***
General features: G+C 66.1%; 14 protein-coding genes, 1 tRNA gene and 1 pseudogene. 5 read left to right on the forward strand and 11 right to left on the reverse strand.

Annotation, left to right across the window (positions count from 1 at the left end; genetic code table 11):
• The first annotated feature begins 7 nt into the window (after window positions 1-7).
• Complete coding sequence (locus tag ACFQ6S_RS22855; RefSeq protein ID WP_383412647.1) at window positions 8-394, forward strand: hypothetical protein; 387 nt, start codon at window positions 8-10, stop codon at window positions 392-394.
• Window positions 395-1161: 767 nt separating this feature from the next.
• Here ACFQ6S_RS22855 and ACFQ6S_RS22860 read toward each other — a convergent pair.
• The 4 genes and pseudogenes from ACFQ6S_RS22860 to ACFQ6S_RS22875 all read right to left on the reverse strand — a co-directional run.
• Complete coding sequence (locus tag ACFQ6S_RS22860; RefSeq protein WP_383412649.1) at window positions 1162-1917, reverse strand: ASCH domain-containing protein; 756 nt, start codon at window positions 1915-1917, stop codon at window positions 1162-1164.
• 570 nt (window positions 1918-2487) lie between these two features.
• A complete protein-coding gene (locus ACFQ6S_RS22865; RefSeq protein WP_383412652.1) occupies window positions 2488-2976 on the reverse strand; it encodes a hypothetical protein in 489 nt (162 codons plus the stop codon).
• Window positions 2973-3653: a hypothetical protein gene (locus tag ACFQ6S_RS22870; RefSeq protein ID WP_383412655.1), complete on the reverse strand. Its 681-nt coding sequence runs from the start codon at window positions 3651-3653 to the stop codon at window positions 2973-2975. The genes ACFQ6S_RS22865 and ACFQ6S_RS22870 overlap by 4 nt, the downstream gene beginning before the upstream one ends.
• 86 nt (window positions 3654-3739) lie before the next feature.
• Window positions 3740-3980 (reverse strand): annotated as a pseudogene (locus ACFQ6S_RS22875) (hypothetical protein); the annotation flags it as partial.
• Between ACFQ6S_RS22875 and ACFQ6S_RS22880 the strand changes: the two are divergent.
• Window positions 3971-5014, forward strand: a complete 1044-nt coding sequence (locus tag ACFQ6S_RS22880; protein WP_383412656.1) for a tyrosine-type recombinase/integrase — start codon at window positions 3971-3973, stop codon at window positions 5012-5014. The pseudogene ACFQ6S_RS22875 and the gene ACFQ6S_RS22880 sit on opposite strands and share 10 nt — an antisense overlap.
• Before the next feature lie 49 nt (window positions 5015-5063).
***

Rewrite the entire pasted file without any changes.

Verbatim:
General features: G+C 66.1%; 14 protein-coding genes, 1 tRNA gene and 1 pseudogene. 5 read left to right on the forward strand and 11 right to left on the reverse strand.

Annotation, left to right across the window (positions count from 1 at the left end; genetic code table 11):
• The first annotated feature begins 7 nt into the window (after window positions 1-7).
• Complete coding sequence (locus tag ACFQ6S_RS22855; RefSeq protein ID WP_383412647.1) at window positions 8-394, forward strand: hypothetical protein; 387 nt, start codon at window positions 8-10, stop codon at window positions 392-394.
• Window positions 395-1161: 767 nt separating this feature from the next.
• Here ACFQ6S_RS22855 and ACFQ6S_RS22860 read toward each other — a convergent pair.
• The 4 genes and pseudogenes from ACFQ6S_RS22860 to ACFQ6S_RS22875 all read right to left on the reverse strand — a co-directional run.
• Complete coding sequence (locus tag ACFQ6S_RS22860; RefSeq protein WP_383412649.1) at window positions 1162-1917, reverse strand: ASCH domain-containing protein; 756 nt, start codon at window positions 1915-1917, stop codon at window positions 1162-1164.
• 570 nt (window positions 1918-2487) lie between these two features.
• A complete protein-coding gene (locus ACFQ6S_RS22865; RefSeq protein WP_383412652.1) occupies window positions 2488-2976 on the reverse strand; it encodes a hypothetical protein in 489 nt (162 codons plus the stop codon).
• Window positions 2973-3653: a hypothetical protein gene (locus tag ACFQ6S_RS22870; RefSeq protein ID WP_383412655.1), complete on the reverse strand. Its 681-nt coding sequence runs from the start codon at window positions 3651-3653 to the stop codon at window positions 2973-2975. The genes ACFQ6S_RS22865 and ACFQ6S_RS22870 overlap by 4 nt, the downstream gene beginning before the upstream one ends.
• 86 nt (window positions 3654-3739) lie before the next feature.
• Window positions 3740-3980 (reverse strand): annotated as a pseudogene (locus ACFQ6S_RS22875) (hypothetical protein); the annotation flags it as partial.
• Between ACFQ6S_RS22875 and ACFQ6S_RS22880 the strand changes: the two are divergent.
• Window positions 3971-5014, forward strand: a complete 1044-nt coding sequence (locus tag ACFQ6S_RS22880; protein WP_383412656.1) for a tyrosine-type recombinase/integrase — start codon at window positions 3971-3973, stop codon at window positions 5012-5014. The pseudogene ACFQ6S_RS22875 and the gene ACFQ6S_RS22880 sit on opposite strands and share 10 nt — an antisense overlap.
• Before the next feature lie 49 nt (window positions 5015-5063).